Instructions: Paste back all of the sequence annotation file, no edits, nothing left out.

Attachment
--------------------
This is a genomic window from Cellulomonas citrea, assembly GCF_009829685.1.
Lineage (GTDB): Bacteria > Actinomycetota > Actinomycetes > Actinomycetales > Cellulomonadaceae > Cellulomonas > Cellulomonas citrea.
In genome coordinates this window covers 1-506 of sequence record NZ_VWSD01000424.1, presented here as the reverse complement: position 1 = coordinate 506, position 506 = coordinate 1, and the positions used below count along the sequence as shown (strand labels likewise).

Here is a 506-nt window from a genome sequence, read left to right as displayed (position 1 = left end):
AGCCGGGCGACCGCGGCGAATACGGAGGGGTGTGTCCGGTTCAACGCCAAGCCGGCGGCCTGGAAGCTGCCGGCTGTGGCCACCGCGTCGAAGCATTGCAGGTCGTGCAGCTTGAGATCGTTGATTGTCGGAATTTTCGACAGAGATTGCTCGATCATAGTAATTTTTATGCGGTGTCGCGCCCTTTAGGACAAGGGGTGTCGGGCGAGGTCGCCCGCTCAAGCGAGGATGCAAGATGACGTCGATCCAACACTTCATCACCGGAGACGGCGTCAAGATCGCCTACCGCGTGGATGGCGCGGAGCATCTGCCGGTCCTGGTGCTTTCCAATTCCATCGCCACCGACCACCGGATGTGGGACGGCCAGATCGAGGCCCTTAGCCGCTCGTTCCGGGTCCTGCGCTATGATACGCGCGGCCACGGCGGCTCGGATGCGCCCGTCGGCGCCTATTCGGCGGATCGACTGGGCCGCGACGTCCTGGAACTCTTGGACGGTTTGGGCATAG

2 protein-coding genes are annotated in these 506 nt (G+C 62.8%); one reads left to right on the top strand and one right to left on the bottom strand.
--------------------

This is a genomic window from Cellulomonas citrea, assembly GCF_009829685.1.
Lineage (GTDB): Bacteria > Actinomycetota > Actinomycetes > Actinomycetales > Cellulomonadaceae > Cellulomonas > Cellulomonas citrea.
In genome coordinates this window covers 1-506 of sequence record NZ_VWSD01000424.1, presented here as the reverse complement: position 1 = coordinate 506, position 506 = coordinate 1, and the positions used below count along the sequence as shown (strand labels likewise).

Here is a 506-nt window from a genome sequence, read left to right as displayed (position 1 = left end):
AGCCGGGCGACCGCGGCGAATACGGAGGGGTGTGTCCGGTTCAACGCCAAGCCGGCGGCCTGGAAGCTGCCGGCTGTGGCCACCGCGTCGAAGCATTGCAGGTCGTGCAGCTTGAGATCGTTGATTGTCGGAATTTTCGACAGAGATTGCTCGATCATAGTAATTTTTATGCGGTGTCGCGCCCTTTAGGACAAGGGGTGTCGGGCGAGGTCGCCCGCTCAAGCGAGGATGCAAGATGACGTCGATCCAACACTTCATCACCGGAGACGGCGTCAAGATCGCCTACCGCGTGGATGGCGCGGAGCATCTGCCGGTCCTGGTGCTTTCCAATTCCATCGCCACCGACCACCGGATGTGGGACGGCCAGATCGAGGCCCTTAGCCGCTCGTTCCGGGTCCTGCGCTATGATACGCGCGGCCACGGCGGCTCGGATGCGCCCGTCGGCGCCTATTCGGCGGATCGACTGGGCCGCGACGTCCTGGAACTCTTGGACGGTTTGGGCATAG

2 protein-coding genes are annotated in these 506 nt (G+C 62.8%); one reads left to right on the top strand and one right to left on the bottom strand.